Dutch R&D firm has AMD claim in its sights

By Lynda Searby

- Last updated on GMT

The trial could pave the way for a health claim related to AMD
The trial could pave the way for a health claim related to AMD

Related tags Lutein Clinical trial

The results of a clinical trial confirming the bioavailability of dried lutein-enriched egg yolk bring Dutch biotech firm Newtricious a step closer to submitting a dossier for an article 14 or 13.5 age-related macular degeneration (AMD) claim in Europe.

Macuview, the company’s lutein-enhanced egg yolk product, is the most advanced in its R&D portfolio with four clinical trials completed and a fifth underway.

Previous research found consumption of fresh liquid lutein-enriched egg yolk increased plasma and macular levels of lutein. However, in its fresh form, lutein-enriched egg yolk only has a two to three week shelf life. This latest study, published in the International Journal of Food Sciences & Nutrition​, investigated whether a longer life dried form of the supplement exhibited the same functional properties.

100 healthy 18-25 year-olds participated in the randomised controlled study, conducted by researchers from Wageningen University. They consumed either a ‘plain’ control beverage, a fresh lutein-enriched egg yolk beverage, a dried version of this beverage, or a beverage composed of the dried individual components of the drink. The researchers found that both the fresh and dried versions of the beverage significantly increased serum lutein and zeaxanthin levels after six weeks’ intervention compared with the control drink.

Proof for practical powder format

Dr Luc Sterkman, COO of Newtricious, told NutraIngredients these results formed the basis for further development of Macuview in a powder formulation.

“The results have enhanced the commercial opportunity by avoiding the cold chain for distribution and increasing the shelf life,”​ he said.

The study also adds to Macuview’s growing body of evidence which the company believes is now almost complete enough to form the basis of a health claim dossier.

“Newtricious has completed an extensive development programme for Macuview, which includes five clinical trials targeting visual function, all performed according to pharmaceutical principles including Good Clinical Practice,”​ said Dr Sterkman.

He said a second multi-centre pivotal study involving 120 subjects was ongoing at universities in the USA, UK, Netherlands and Germany. The results of this study are expected to be available by mid 2015, completing the dossier for an article 13.5 or 14 proprietary data EU nutrition and health claims regulation (NHCR) submission to EFSA (European Food Safety Authority).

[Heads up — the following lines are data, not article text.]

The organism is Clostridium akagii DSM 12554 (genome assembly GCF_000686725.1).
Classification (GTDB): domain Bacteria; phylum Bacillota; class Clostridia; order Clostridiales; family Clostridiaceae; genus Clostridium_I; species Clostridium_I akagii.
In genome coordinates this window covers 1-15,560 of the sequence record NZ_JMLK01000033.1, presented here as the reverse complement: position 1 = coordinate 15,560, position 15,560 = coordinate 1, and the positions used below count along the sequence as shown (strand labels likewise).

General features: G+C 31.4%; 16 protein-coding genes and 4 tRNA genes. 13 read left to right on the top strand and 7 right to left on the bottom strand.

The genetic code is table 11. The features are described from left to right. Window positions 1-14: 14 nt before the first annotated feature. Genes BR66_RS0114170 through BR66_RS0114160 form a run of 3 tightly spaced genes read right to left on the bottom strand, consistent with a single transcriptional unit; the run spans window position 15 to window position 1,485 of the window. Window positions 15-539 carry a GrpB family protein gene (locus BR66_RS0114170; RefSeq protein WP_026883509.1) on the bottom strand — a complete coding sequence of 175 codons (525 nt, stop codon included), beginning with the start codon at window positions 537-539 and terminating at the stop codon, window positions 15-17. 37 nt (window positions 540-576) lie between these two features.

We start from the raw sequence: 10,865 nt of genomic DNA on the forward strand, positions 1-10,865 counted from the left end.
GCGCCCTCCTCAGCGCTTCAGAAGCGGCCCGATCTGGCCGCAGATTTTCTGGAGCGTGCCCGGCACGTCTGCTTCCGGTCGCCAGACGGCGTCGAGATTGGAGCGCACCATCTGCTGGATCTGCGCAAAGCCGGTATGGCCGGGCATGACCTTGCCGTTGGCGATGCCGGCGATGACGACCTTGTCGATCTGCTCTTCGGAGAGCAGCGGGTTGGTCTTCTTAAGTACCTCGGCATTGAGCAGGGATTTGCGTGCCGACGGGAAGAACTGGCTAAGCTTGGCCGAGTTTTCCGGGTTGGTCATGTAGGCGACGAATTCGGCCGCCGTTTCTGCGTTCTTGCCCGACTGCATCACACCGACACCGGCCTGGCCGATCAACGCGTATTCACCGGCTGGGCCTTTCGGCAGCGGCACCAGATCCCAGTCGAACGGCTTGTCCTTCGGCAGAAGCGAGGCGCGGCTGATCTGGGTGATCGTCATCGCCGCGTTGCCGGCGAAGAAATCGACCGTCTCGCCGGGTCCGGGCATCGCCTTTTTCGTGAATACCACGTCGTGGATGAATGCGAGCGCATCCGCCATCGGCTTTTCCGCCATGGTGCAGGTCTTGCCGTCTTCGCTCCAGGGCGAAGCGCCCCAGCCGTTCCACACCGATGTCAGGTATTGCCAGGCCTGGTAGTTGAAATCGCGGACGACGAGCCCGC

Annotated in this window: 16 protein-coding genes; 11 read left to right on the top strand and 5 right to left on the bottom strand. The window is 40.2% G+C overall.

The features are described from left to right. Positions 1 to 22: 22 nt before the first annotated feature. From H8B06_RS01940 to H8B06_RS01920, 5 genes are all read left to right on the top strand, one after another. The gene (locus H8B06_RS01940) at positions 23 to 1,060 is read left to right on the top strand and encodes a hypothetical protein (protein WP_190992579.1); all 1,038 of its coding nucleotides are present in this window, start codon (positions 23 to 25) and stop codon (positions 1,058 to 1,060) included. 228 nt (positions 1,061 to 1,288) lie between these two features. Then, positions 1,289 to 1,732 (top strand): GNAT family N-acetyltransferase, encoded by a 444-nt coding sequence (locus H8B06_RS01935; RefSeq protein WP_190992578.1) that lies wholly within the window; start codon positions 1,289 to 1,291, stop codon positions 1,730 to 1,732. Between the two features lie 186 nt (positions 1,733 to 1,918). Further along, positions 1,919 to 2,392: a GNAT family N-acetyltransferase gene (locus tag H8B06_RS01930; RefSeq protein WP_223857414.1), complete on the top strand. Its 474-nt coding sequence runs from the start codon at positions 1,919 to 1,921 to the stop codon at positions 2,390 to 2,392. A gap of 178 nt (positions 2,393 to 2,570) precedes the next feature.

Whilst Dr Sterkman said it was too early to talk about specific wording, he said ideally, Newtricious would want the term “age-related macular degeneration”​ to be included.

Drawing on DHA data

In the interim, Newtricious is getting a head-start on commercialising Macuview using the article 13.1 generic claim “for maintenance of normal vision”​ that exists for DHA (docosahexaenoic acid).

It has been piloting Macuview in the Netherlands since the start of 2014, and Dr Sterkman confirmed that “uptake is good and repeat purchase is very high​”.

In its domestic market, Newtricious is working directly with independent opticians and chains, in what Dr Sterkman terms a “push and pull”​ strategy. Consumers already seem to be “pulling”,​ as the product is now also stocked in pharmacies in response to customer requests.


In contrast to other products targeting AMD, Newtricious has opted for a powder beverage format for the supplement.

“Other products on the market are in capsule or tablet format, but they tend to be fairly large and are difficult for seniors – our main target population – to swallow. Our specific delivery system also offers very consistent and higher absorption compared with capsules and tablets,” ​said Dr Sterkman.

He said the next step would be to launch into the US and other European countries and confirmed that Newtricious was already in discussion with major food and pharmaceutical companies as potential partners.

The commercialisation strategy would most likely vary from country to country, though, said Dr Sterkman.

“In the UK, for example, optometrists mainly work in high street practices so may be the ideal entry route to the market. In the US, on the other hand, awareness of AMD is a lot higher and people are already taking supplements, so the best route may be through a partnership with a powerful player.”



International Journal of Food Sciences & Nutrition

DOI: 10.3109/09637486.2014.937798

“Bioavailability of lutein from a lutein-enriched egg-yolk beverage and its dried re-suspended versions”

Authors: Meike Bunger, Miriam Quataert, Lisette Kamps, Pieter Versloot, Paul J. M. Hulshof, Arnoud Togtema, Aart van Amerongen, and Marco Mensink

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